Pot Cafes Coming To Massachusetts

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Back in 2016, Massachusetts voters approved a ballot measure that would allow the option for municipalities to bring marijuana cafes, or “social consumption sites,” to town, where people can gather and use cannabis together, Amsterdam-style. Now, over half a decade later, a legislative move has inched the state closer to making them a reality.

“The intent of the initiative that was passed by voters was to allow these, dependent upon the vote of the people of a community,” said Jim Borghesani, spokesperson for the 2016 ballot question to bring recreational marijuana to Massachusetts, and a consultant for the cannabis industry. “The legislation is effective in giving towns that voice that they need to determine if they want these or not.”

The cafes have not begun popping up in the Bay State because of a legal technicality that prevented cities and towns from being able to vote to bring these cafes within their borders.

Last week, the state Legislature’s Joint Committee on Cannabis Policy favorably reported out a bill that would clear that blockage, as well as tightening restrictions on contracts between marijuana businesses and host communities and creating a Cannabis Social Equity Trust Fund.

The program’s regulatory framework is already in place through the Cannabis Control Commission. Once the legislative change becomes law, between six and 12 municipalities could opt into the three-year pilot program. Licenses would be granted to those from certain economically disadvantaged groups, “microbusinesses” and “craft marijuana cooperatives.”

Although the list of interested cities and towns is not yet available, the municipalities of Amherst, North Adams, Provincetown, Somerville and Springfield have already participated in a working group on the subject and could be first in line to receive the licenses.

Former Boston City Council member Tito Jackson, now CEO of cannabis company Apex Noire, also expressed interest in opening a site in Boston, which he said could help “our towns and cities to get their parks back.”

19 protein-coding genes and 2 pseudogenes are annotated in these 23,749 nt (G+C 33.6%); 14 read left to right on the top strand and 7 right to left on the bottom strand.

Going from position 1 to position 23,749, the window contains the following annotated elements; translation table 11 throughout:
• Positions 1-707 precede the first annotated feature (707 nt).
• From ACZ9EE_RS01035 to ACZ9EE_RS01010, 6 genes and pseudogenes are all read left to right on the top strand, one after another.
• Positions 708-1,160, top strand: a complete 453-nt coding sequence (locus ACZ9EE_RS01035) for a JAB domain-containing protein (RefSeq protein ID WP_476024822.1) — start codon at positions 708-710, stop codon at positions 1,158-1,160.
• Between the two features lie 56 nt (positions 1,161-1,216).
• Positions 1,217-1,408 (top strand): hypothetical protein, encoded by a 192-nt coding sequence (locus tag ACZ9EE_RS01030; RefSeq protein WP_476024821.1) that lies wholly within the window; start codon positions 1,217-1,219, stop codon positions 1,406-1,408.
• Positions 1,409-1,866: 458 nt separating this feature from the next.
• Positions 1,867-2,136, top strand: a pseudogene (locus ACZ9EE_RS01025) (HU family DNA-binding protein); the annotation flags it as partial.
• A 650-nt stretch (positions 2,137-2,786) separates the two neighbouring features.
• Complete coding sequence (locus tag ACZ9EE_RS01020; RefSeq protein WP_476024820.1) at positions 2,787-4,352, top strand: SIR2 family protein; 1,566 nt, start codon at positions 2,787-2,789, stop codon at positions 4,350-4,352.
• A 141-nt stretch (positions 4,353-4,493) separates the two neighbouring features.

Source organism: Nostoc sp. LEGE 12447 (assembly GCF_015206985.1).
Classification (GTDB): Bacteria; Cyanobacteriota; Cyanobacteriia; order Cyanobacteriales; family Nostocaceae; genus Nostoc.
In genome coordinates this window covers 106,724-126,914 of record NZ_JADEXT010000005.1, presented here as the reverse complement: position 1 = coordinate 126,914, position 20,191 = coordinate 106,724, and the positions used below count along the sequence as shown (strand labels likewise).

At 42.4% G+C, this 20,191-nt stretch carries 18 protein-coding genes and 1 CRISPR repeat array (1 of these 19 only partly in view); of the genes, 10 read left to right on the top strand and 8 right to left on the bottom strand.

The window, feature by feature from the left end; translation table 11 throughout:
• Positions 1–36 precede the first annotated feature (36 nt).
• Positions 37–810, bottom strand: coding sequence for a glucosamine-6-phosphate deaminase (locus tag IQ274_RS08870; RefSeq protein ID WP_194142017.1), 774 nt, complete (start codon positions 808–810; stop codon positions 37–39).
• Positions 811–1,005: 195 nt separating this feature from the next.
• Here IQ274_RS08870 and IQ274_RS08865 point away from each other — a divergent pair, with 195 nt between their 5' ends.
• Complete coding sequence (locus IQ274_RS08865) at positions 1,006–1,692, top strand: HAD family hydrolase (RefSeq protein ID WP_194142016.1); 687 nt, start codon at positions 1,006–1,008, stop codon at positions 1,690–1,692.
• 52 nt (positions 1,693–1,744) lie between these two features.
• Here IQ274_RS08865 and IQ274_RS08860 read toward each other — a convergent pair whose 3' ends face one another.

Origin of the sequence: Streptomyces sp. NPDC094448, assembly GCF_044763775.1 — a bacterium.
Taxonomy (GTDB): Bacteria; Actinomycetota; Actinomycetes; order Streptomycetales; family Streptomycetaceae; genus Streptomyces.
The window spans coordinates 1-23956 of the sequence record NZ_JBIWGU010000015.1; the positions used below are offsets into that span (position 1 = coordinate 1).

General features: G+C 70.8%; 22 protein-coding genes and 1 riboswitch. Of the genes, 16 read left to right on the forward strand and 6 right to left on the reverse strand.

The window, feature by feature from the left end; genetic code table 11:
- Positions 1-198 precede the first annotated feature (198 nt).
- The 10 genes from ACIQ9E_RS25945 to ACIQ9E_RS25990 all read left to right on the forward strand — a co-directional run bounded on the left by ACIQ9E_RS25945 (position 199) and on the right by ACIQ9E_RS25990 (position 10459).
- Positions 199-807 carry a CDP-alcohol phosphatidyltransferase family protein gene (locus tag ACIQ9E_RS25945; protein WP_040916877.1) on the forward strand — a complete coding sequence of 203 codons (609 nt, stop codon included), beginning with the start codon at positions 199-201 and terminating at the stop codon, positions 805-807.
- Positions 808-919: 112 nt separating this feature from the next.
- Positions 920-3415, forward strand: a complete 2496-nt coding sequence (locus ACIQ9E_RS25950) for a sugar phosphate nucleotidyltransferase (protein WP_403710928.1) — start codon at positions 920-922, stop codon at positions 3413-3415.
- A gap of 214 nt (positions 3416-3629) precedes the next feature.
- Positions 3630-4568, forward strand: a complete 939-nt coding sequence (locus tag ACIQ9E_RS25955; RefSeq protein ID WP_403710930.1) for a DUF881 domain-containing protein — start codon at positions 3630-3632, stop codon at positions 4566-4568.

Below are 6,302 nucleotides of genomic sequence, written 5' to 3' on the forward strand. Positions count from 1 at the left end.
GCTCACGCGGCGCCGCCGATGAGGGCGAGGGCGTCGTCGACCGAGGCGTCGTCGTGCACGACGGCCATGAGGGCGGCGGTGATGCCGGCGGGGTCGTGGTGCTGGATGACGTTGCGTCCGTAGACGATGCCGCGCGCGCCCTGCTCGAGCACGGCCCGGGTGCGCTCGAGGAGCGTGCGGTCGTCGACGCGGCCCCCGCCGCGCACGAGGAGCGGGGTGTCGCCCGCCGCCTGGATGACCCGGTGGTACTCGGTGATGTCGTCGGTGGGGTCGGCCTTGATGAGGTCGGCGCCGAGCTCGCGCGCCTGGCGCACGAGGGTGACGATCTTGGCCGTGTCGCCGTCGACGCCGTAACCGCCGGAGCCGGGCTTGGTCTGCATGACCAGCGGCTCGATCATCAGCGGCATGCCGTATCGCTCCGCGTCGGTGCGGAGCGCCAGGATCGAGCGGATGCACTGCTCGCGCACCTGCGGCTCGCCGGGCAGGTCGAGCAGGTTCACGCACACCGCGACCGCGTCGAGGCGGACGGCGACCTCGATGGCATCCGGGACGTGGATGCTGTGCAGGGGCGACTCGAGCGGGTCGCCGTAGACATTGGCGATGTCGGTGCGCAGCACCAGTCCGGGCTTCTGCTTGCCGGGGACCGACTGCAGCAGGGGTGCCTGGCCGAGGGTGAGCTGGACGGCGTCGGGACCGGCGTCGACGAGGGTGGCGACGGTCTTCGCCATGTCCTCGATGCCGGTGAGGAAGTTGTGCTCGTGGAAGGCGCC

He and other cannabis retailers have already begun partnering with ride-sharing services and area hotels to offer discounts to those too impaired to drive home.

Still, Dennis Galvin, president of the Massachusetts Association for Professional Law Enforcement and a retired major from the State Police, is concerned.

“Unless they could come up with some sort of an instrument to be able to establish whether or not somebody was impaired, they shouldn’t touch this,” he said, referring to the lack of a Breathalyzer-like test for marijuana use.

“Anybody that’s been in this business and has had to cover fatal accidents and see people get killed in these things — I don’t think anybody’s gonna go along with that idea,” he said.

State Sen. Julian Cyr, D-Truro, said Cape communities like the ones he represents “welcome an influx of summer visitors, and we’re seeing an array of recreational cannabis dispensaries opening up. But we currently have a circumstance where visitors who come to our communities can legally purchase cannabis; however, they have nowhere to consume it.”

Cyr, who’s introduced legislation on the subject, said these cafes have a low upstart cost, which will benefit small businesses. He called the initial rollout of recreational cannabis in the state “really advantaged (toward) large-scale players with corporate backing and investors, and we’ve not seen the benefits flowing to smaller-scale entrepreneurs, particularly to the communities who have been disproportionately affected by the war on drugs.”

He added that providing a public space to use cannabis will allow those who can’t afford to own their own home, those with children at home, those living in public housing and others struggling to find a place to consume cannabis safely will have a place to do so.

Borghesani, the cannabis consultant, said that these cafes will be subject to similar laws governing dispensaries, i.e., without windows inside to see what’s being sold or big signs advertising the product.

Zach Ments, who owns the Piping Plover dispensary in Wellfleet, said that although he doesn’t have any immediate plans to open a marijuana cafe, he has ideas.

He’s envisioned a partnership with a local chef friend to serve a multi-course cannabis-infused meal, or a cannabis-fueled yoga and massage studio (which wouldn’t be allowed under the pilot program). He’s also thought about a “brewery-style” cafe, “where we could have some outdoor plants and indoor plants, and people could come and see the cultivation process and then have samples on-site.”

“People come in and ask all sorts of questions about, you know, how much do I take? What do I do? And you could learn how to smoke, or you could learn how, take an edible, the right dose,” he said. “Just being able to sample a little bit and experience it in a safe environment would be pretty cool.”